Despite the important role that women generally play in development processes, they are disproportionally underrepresented in politics and leadership positions compared to men, as exemplified in the case of Nigeria. Using the Afrobarometer data of 2015, this study seeks to examine the socio-economic factors that predict women’s political participation in Nigeria. The study shows that education, religion, place of residence, party affiliation, and geo-political zone predict political participation. Based on the beta values generated from the multivariate linear regression analysis, post-secondary education, South-Eastern geo-political zone, and party affiliation are the most significant predictors of women’s political participation. The study particularly points to the impact of education, and the encouragement of women to become affiliated with political parties to make more influence in the Nigerian polity.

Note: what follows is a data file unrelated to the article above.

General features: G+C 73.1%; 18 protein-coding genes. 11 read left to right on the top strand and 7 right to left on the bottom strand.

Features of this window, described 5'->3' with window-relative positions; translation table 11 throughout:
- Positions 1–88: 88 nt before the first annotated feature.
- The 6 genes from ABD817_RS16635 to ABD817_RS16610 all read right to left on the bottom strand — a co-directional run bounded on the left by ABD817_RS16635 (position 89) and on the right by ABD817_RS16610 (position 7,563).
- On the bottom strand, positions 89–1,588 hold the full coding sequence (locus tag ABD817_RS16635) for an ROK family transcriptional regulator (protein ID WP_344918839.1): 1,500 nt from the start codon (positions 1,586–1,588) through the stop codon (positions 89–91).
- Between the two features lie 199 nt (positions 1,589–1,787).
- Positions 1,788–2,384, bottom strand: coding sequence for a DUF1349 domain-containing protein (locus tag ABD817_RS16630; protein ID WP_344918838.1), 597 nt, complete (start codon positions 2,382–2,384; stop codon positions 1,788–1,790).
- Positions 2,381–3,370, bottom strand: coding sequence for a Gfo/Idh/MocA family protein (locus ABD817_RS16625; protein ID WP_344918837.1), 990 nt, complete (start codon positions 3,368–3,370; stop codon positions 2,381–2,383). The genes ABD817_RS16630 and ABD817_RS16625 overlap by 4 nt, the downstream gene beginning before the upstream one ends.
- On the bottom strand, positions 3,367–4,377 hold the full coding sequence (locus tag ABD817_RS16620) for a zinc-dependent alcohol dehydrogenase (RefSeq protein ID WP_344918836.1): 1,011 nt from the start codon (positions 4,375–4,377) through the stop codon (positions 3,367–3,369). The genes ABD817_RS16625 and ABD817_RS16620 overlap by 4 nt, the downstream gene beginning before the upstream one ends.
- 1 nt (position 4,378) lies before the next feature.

Author Biography

Emeka Eugene Dim is a Master’s (Thesis) student at the University of Saskatchewan. His research generally focuses on political particiaption in Africa, gender studies, intimate partner violence, family sociology, and metholodogy.

Joseph Yaw Asomah is a PhD candidate at the University of Saskatchewan. His research interests generally focuses on democratic governance and accountability, social justice, white collar and corporate crime, anti-corruption movements, and policing.